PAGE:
If you're not on a perfectly flat surface, place wheel chocks under the tires to prevent the vehicle from rolling away. Lift one corner at a time and place a stand underneath each time.

The vehicle's manual should state the most supportive spot for a jack stand, but most cars have a dedicated, reinforced point called a pinch weld you can use.

Removing and Rotating the Tires

This process is the same as what you see in the YouTube videos you watch after getting a flat tire on the highway. Use your lug wrench to completely remove the pre-loosened lug nuts and keep them in a level place. Lug nuts tend to roll away and disappear into thin air.

The wheel should easily slide out of its hub. Lay the wheel on its flat side next to the axle from which you removed it. Once all the tires are in place, execute your chosen rotation pattern or the manual's recommendation.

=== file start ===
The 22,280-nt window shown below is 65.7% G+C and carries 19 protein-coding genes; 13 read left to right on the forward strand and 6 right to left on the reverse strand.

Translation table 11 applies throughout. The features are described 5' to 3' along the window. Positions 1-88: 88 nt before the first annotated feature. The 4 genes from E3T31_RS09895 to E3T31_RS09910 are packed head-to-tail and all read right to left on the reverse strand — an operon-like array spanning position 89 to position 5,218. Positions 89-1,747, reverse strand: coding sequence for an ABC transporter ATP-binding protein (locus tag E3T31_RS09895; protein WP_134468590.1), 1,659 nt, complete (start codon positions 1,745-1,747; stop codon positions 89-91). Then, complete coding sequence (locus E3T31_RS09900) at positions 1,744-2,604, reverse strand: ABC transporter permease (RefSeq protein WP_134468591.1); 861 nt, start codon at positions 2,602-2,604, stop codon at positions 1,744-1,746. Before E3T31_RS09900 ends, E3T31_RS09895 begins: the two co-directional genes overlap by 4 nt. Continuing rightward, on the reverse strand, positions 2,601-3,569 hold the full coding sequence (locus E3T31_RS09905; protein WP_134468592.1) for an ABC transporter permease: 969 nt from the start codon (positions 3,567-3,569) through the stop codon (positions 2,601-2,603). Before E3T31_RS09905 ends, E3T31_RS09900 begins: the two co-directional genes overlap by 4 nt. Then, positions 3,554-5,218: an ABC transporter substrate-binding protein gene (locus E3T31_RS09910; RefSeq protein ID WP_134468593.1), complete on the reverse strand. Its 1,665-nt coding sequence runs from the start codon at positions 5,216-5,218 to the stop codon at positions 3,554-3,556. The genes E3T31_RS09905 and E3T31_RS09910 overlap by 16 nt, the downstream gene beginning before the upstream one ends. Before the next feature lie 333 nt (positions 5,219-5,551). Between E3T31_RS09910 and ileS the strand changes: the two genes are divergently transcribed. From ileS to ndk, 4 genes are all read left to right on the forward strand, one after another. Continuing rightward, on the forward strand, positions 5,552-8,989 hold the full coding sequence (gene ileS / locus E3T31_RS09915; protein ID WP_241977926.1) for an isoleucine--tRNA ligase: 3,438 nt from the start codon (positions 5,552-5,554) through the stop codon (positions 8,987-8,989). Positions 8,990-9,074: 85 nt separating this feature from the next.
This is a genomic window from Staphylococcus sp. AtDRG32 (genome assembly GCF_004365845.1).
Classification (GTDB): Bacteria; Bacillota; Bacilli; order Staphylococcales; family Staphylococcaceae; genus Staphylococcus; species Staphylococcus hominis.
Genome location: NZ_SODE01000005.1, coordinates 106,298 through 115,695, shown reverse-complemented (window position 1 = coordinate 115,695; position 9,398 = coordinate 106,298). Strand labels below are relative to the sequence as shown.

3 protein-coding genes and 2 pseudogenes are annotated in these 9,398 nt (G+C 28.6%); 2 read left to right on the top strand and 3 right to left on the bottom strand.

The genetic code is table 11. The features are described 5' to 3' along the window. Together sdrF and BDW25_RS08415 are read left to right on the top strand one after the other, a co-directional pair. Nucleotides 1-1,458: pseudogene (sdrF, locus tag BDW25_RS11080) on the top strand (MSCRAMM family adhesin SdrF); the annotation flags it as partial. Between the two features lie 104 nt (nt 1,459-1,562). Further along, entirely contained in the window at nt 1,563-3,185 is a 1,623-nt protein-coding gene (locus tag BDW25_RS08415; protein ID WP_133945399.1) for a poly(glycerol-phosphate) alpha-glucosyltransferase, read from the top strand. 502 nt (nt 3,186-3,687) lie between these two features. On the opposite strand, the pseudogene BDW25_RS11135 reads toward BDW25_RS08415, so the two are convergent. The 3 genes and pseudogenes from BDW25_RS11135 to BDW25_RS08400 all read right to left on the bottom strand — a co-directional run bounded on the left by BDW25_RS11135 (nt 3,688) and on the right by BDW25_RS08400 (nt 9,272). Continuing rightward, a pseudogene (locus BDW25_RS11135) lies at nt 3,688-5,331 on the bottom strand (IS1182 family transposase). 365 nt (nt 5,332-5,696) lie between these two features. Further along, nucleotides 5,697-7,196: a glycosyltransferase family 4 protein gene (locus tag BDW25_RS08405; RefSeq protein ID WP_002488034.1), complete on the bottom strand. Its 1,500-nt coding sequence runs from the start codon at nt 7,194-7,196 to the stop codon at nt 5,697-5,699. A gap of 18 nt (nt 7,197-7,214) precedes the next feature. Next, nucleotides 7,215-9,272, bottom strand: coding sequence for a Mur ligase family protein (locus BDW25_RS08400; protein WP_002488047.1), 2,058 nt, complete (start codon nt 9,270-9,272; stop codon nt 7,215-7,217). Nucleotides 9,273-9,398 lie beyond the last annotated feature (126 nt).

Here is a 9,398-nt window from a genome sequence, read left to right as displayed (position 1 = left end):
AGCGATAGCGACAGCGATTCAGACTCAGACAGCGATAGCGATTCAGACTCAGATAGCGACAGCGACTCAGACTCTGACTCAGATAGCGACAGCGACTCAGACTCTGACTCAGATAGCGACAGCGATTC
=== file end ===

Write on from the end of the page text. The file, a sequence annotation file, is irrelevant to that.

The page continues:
Here's a brief recap of typical rotation patterns:

  • Rearward Cross: Used for rear-wheel-drive vehicles
  • Forward Cross: Use in front-wheel drive vehicles
  • X-Pattern: Used in 4 or all-wheel drive vehicles

Follow the previous process in reverse to reinstall the wheels in their new positions. Once again, don't feel required to fully tighten the lugs until the vehicle is safely back on the ground.

Safely Lowering the Vehicle

People don't typically lift the entire car at once and may not know how to lower it. The easiest method is to place the jack lift at the center of each axle and lift the car a little higher. This breathing room lets you simultaneously slide out both jack stands at the front and rear ends.

However, only do this if your manual designates the axles as safe jack points. Lowering the corners one at a time with the jack is also perfectly acceptable.